The new variable mortgage follows the increase of upper age lending limit to 90 years.
Your mortgage can be arranged over a period of 5 to 35 years, depending on your personal circumstances and the type of mortgage you choose.
Below, we have listed the two standard - and most common - ways to repay your mortgage:
Capital & interest
The monthly mortgage payment is made up partly of a sum to repay a proportion of the amount borrowed (capital) and partly of a sum to repay the interest.
As the mortgage term progresses and the amount of capital owed begins to decrease, the proportion of the monthly mortgage payment representing interest decreases. This means that as the term progresses on a capital and interest repayment mortgage, the sum paid each month towards the capital becomes greater and the amount towards interest reduces. Providing all repayments are made, it is guaranteed that the loan will be repaid at the end of the term.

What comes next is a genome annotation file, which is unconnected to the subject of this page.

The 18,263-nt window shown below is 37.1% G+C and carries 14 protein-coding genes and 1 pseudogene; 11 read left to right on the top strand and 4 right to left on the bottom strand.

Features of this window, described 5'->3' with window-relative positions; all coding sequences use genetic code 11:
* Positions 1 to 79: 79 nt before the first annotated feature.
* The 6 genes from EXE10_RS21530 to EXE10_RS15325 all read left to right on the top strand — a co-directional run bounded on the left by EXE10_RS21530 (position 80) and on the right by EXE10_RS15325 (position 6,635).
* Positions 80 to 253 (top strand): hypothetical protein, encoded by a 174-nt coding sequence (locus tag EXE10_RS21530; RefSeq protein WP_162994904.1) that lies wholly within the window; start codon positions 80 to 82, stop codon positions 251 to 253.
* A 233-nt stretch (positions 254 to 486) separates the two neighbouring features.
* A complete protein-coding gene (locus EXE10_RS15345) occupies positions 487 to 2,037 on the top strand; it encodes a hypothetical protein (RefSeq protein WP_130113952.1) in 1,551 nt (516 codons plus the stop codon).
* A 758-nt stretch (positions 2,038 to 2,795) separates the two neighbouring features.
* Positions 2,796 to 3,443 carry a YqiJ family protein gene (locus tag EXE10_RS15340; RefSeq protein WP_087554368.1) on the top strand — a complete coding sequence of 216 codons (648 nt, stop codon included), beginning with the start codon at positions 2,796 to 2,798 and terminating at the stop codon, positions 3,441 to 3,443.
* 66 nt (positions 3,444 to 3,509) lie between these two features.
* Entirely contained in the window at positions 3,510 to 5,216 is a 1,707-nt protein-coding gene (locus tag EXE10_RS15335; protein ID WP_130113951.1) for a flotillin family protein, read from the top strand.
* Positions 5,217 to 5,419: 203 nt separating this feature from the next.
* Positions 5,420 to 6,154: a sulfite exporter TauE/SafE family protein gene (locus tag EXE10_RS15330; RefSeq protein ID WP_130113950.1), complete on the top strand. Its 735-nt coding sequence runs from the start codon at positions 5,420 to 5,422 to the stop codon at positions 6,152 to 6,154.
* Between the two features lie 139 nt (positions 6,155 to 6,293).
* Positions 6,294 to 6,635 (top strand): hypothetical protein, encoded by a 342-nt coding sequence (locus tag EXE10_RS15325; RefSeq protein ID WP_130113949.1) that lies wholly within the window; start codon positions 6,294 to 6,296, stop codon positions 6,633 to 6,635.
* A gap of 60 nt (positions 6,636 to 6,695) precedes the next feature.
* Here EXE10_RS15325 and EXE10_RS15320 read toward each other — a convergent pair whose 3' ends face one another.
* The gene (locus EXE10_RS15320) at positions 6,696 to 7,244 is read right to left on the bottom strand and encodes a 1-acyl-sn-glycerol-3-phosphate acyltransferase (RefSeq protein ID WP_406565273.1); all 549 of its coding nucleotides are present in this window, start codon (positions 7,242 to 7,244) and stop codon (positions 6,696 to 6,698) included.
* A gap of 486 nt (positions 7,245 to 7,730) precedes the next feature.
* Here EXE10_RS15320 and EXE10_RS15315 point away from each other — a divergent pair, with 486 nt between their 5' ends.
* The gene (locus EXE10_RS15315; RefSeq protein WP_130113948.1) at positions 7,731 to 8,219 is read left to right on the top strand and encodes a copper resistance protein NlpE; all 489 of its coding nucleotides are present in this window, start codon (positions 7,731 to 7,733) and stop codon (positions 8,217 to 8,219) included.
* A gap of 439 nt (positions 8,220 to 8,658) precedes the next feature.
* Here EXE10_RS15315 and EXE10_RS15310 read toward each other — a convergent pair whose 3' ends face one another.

The monthly mortgage payment consists of just the interest due on the original loan amount. You pay none of the outstanding capital and at the end of the mortgage you will still owe the amount you originally borrowed. The capital element of the loan will normally be repaid at the end of the term using some form of repayment strategy. It is your responsibility to ensure a repayment strategy is in place to repay the mortgage at the end of the mortgage term. You also need to ensure any repayment strategy is reviewed regularly to ensure it is on target to repay your mortgage at the end of the term.
Remember: interest-only mortgages are only applicable when there is an acceptable source of capital repayment.
To find out more information about the mortgage process, you can download our booklet ‘Mortgages Explained'.
Alternatively, visit our mortgage page for a full listing of our mortgage products.